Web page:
The entire human species may be seen as a single data-processing system, with individual humans serving as its chips. We can also understand the whole of history as a process of improving the efficiency of this system, through four basic methods:

1. Increasing the number of processors. A city of 100,000 people has more computing power than a village of 1,000 people.

2. Increasing the variety of processors. Different processors may use diverse ways to calculate and analyze data. Using several kinds of processors in a single system may therefore increase its dynamism and creativity. A conversation between a peasant, a priest and a physician may produce novel ideas that would never emerge from a conversation between three hunter-gatherers.

3. Increasing the number of connections between processors. There is little point in increasing the mere number and variety of processors if they are poorly connected to each other. A trade network linking ten cities is likely to result in many more economic, technological and social innovations than ten isolated cities.

4. Increasing the freedom of movement along existing connections. Connecting processors is hardly useful if data cannot flow freely. Just building roads between ten cities won’t be very useful if they are plagued by robbers, or if some autocratic despot doesn’t allow merchants and travelers to move as they wish.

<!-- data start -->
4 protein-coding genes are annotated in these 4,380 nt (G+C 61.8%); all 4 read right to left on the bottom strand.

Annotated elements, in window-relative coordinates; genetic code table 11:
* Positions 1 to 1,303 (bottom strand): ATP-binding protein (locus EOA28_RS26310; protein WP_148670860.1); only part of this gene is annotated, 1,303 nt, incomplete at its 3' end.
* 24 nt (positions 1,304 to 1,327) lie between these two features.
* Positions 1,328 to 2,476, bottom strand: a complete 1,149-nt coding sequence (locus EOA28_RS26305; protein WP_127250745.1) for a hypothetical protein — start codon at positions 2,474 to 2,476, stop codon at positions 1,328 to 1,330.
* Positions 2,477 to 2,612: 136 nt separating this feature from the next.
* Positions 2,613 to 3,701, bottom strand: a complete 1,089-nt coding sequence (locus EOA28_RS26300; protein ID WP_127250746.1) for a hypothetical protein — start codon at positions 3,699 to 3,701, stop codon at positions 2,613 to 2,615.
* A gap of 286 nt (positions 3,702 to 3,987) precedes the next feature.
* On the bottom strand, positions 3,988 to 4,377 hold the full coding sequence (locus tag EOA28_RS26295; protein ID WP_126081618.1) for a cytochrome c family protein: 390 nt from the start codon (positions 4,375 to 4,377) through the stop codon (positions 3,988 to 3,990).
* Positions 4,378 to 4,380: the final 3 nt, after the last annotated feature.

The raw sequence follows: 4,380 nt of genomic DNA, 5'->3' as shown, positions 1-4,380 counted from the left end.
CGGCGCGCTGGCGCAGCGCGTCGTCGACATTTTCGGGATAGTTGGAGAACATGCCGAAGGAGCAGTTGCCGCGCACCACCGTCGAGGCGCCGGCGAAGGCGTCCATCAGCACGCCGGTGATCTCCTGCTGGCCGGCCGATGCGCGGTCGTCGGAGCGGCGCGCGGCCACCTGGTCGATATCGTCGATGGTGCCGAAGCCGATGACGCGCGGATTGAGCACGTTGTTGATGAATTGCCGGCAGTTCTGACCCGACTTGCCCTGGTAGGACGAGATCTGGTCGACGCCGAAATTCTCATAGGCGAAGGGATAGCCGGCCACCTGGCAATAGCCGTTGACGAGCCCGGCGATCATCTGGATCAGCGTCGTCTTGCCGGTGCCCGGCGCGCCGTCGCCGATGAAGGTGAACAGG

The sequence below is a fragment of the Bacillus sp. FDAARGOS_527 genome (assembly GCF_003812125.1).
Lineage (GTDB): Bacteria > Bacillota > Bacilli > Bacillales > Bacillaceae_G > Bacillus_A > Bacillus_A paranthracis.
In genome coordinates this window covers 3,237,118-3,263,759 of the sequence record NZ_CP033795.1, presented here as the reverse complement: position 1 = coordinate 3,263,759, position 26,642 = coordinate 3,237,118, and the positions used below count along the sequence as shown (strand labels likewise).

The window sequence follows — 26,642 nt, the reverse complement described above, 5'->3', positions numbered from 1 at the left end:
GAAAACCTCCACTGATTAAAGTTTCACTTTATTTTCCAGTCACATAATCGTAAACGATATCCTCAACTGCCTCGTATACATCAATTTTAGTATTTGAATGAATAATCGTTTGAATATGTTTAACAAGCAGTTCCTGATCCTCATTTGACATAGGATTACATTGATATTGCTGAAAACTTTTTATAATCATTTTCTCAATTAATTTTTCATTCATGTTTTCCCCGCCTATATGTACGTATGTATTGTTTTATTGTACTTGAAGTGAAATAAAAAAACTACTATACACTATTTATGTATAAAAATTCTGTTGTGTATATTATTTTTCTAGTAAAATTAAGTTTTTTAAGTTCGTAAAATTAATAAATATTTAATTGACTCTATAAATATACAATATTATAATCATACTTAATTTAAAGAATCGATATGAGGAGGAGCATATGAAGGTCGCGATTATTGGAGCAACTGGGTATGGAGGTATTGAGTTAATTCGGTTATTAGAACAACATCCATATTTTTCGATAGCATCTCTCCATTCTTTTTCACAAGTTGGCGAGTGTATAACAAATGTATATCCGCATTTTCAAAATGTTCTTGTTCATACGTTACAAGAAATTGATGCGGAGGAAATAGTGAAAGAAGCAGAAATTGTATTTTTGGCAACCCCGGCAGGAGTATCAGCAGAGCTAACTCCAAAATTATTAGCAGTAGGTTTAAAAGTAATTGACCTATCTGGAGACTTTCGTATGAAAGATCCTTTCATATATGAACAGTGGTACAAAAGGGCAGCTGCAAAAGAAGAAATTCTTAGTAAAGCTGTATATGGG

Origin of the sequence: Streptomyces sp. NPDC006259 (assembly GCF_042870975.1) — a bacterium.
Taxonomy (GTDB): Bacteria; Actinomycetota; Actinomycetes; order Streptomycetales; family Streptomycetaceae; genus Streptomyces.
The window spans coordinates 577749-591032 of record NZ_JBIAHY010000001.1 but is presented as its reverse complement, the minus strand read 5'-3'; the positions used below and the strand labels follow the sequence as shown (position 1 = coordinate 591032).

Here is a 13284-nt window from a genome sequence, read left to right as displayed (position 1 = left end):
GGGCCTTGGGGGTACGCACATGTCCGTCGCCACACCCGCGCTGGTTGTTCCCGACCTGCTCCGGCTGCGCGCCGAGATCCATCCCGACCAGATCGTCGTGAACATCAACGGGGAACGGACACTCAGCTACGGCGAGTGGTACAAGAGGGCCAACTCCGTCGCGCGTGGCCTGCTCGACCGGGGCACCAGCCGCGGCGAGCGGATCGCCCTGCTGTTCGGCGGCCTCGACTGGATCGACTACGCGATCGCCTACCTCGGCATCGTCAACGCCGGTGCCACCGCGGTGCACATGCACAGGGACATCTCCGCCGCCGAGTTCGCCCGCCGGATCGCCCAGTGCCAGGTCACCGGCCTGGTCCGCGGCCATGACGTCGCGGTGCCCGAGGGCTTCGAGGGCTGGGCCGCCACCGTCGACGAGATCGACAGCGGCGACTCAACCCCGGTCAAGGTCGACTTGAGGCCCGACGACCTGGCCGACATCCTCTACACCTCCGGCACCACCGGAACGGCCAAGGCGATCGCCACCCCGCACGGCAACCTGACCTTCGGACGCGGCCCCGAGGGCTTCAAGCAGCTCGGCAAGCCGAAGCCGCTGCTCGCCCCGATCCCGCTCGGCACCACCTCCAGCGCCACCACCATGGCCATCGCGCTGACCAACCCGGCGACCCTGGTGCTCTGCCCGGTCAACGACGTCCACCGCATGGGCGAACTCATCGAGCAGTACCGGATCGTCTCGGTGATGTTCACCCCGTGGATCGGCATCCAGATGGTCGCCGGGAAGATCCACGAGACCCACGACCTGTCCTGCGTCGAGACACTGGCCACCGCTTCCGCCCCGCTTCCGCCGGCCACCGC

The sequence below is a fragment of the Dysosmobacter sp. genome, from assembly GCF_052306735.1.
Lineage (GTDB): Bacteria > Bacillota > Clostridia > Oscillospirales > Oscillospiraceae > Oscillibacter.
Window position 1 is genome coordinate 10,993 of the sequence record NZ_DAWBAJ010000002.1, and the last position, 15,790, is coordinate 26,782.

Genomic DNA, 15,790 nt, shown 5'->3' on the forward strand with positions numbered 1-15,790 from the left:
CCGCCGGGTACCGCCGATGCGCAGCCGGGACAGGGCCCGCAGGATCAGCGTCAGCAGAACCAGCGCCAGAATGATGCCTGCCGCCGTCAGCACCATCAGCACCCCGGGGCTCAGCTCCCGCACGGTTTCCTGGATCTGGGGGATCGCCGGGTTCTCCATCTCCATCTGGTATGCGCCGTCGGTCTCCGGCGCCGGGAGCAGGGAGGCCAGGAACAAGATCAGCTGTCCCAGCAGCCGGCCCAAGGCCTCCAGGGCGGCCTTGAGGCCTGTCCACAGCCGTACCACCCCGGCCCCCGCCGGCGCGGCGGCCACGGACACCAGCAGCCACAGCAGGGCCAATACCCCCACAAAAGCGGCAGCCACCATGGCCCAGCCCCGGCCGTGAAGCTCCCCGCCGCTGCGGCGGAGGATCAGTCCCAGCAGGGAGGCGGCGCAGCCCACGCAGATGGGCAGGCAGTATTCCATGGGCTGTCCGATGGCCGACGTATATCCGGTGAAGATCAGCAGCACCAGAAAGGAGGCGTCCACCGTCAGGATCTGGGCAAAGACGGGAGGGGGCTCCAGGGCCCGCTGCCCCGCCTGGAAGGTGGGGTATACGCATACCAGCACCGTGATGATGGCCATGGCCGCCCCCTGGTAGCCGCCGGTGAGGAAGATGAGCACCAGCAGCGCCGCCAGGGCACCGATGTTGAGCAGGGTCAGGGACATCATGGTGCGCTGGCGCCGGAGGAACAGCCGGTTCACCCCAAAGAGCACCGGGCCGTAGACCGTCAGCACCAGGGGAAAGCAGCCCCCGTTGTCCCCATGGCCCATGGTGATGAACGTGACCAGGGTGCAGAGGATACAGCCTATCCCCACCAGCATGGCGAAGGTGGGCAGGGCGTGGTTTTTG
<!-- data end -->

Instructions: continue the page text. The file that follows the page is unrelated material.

Information shapes our understanding of ourselves and how we relate to each other. It defines who we are as a species. Yet for all its power, information remains a mystery: Information is scattered, inconsistent, and incomplete.

Biological life forms, and most successfully the human species, develop 'coordination vehicles' to structure the world's unstructured data. Nations, religions, corporations, stories.

Ah-ah-ah-ah-ah… wishing for The Cities of Gold. Ah-ah-ah-ah-ah… some day we will find The Cities of Gold. Do-do-do-do ah-ah-ah, do-do-do-do, Cities of Gold. Do-do-do-do, Cities of Gold. Ah-ah-ah-ah-ah… some day we will find The Cities of Gold.